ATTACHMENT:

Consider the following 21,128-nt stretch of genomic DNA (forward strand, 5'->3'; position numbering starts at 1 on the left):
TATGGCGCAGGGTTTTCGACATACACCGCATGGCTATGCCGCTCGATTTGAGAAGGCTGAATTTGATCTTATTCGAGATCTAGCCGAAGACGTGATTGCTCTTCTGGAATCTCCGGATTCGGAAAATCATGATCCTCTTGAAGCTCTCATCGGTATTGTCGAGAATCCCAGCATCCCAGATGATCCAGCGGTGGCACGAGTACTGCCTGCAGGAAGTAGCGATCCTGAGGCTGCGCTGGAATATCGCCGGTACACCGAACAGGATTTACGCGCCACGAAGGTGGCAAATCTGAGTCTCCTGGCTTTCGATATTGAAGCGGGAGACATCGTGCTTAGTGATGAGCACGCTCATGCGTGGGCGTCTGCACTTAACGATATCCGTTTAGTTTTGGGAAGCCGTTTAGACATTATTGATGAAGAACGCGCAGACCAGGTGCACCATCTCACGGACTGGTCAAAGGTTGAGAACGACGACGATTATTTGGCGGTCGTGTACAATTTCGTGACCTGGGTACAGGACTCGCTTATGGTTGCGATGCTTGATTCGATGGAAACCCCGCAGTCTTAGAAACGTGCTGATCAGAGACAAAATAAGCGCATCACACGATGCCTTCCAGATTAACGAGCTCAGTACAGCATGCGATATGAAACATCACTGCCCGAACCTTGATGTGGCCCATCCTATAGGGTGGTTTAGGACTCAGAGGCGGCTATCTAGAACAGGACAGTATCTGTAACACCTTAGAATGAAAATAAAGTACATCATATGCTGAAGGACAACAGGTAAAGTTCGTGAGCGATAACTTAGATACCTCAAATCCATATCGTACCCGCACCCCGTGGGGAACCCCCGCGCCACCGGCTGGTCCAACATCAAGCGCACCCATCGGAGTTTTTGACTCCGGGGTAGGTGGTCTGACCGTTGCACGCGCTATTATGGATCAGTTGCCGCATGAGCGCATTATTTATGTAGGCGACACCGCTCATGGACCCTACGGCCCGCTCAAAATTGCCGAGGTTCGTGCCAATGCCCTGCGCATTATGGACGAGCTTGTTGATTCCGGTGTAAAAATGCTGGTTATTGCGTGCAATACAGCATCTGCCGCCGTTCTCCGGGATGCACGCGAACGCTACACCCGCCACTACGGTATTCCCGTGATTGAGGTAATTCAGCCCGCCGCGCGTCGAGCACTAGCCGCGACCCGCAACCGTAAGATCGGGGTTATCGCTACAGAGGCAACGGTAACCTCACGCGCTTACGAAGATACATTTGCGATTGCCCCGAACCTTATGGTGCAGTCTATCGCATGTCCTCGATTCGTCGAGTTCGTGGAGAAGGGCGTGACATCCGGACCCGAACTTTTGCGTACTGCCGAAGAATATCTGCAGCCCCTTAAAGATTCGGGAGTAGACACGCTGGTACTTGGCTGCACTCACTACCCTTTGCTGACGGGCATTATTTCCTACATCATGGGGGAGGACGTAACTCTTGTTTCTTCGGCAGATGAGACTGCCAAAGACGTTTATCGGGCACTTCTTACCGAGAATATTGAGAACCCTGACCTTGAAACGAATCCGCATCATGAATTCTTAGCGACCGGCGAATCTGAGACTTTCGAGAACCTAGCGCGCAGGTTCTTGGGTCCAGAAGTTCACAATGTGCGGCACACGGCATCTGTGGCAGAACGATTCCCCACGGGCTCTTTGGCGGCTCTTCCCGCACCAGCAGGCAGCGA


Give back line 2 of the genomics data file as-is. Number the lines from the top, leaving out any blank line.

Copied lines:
TATGGCGCAGGGTTTTCGACATACACCGCATGGCTATGCCGCTCGATTTGAGAAGGCTGAATTTGATCTTATTCGAGATCTAGCCGAAGACGTGATTGCTCTTCTGGAATCTCCGGATTCGGAAAATCATGATCCTCTTGAAGCTCTCATCGGTATTGTCGAGAATCCCAGCATCCCAGATGATCCAGCGGTGGCACGAGTACTGCCTGCAGGAAGTAGCGATCCTGAGGCTGCGCTGGAATATCGCCGGTACACCGAACAGGATTTACGCGCCACGAAGGTGGCAAATCTGAGTCTCCTGGCTTTCGATATTGAAGCGGGAGACATCGTGCTTAGTGATGAGCACGCTCATGCGTGGGCGTCTGCACTTAACGATATCCGTTTAGTTTTGGGAAGCCGTTTAGACATTATTGATGAAGAACGCGCAGACCAGGTGCACCATCTCACGGACTGGTCAAAGGTTGAGAACGACGACGATTATTTGGCGGTCGTGTACAATTTCGTGACCTGGGTACAGGACTCGCTTATGGTTGCGATGCTTGATTCGATGGAAACCCCGCAGTCTTAGAAACGTGCTGATCAGAGACAAAATAAGCGCATCACACGATGCCTTCCAGATTAACGAGCTCAGTACAGCATGCGATATGAAACATCACTGCCCGAACCTTGATGTGGCCCATCCTATAGGGTGGTTTAGGACTCAGAGGCGGCTATCTAGAACAGGACAGTATCTGTAACACCTTAGAATGAAAATAAAGTACATCATATGCTGAAGGACAACAGGTAAAGTTCGTGAGCGATAACTTAGATACCTCAAATCCATATCGTACCCGCACCCCGTGGGGAACCCCCGCGCCACCGGCTGGTCCAACATCAAGCGCACCCATCGGAGTTTTTGACTCCGGGGTAGGTGGTCTGACCGTTGCACGCGCTATTATGGATCAGTTGCCGCATGAGCGCATTATTTATGTAGGCGACACCGCTCATGGACCCTACGGCCCGCTCAAAATTGCCGAGGTTCGTGCCAATGCCCTGCGCATTATGGACGAGCTTGTTGATTCCGGTGTAAAAATGCTGGTTATTGCGTGCAATACAGCATCTGCCGCCGTTCTCCGGGATGCACGCGAACGCTACACCCGCCACTACGGTATTCCCGTGATTGAGGTAATTCAGCCCGCCGCGCGTCGAGCACTAGCCGCGACCCGCAACCGTAAGATCGGGGTTATCGCTACAGAGGCAACGGTAACCTCACGCGCTTACGAAGATACATTTGCGATTGCCCCGAACCTTATGGTGCAGTCTATCGCATGTCCTCGATTCGTCGAGTTCGTGGAGAAGGGCGTGACATCCGGACCCGAACTTTTGCGTACTGCCGAAGAATATCTGCAGCCCCTTAAAGATTCGGGAGTAGACACGCTGGTACTTGGCTGCACTCACTACCCTTTGCTGACGGGCATTATTTCCTACATCATGGGGGAGGACGTAACTCTTGTTTCTTCGGCAGATGAGACTGCCAAAGACGTTTATCGGGCACTTCTTACCGAGAATATTGAGAACCCTGACCTTGAAACGAATCCGCATCATGAATTCTTAGCGACCGGCGAATCTGAGACTTTCGAGAACCTAGCGCGCAGGTTCTTGGGTCCAGAAGTTCACAATGTGCGGCACACGGCATCTGTGGCAGAACGATTCCCCACGGGCTCTTTGGCGGCTCTTCCCGCACCAGCAGGCAGCGA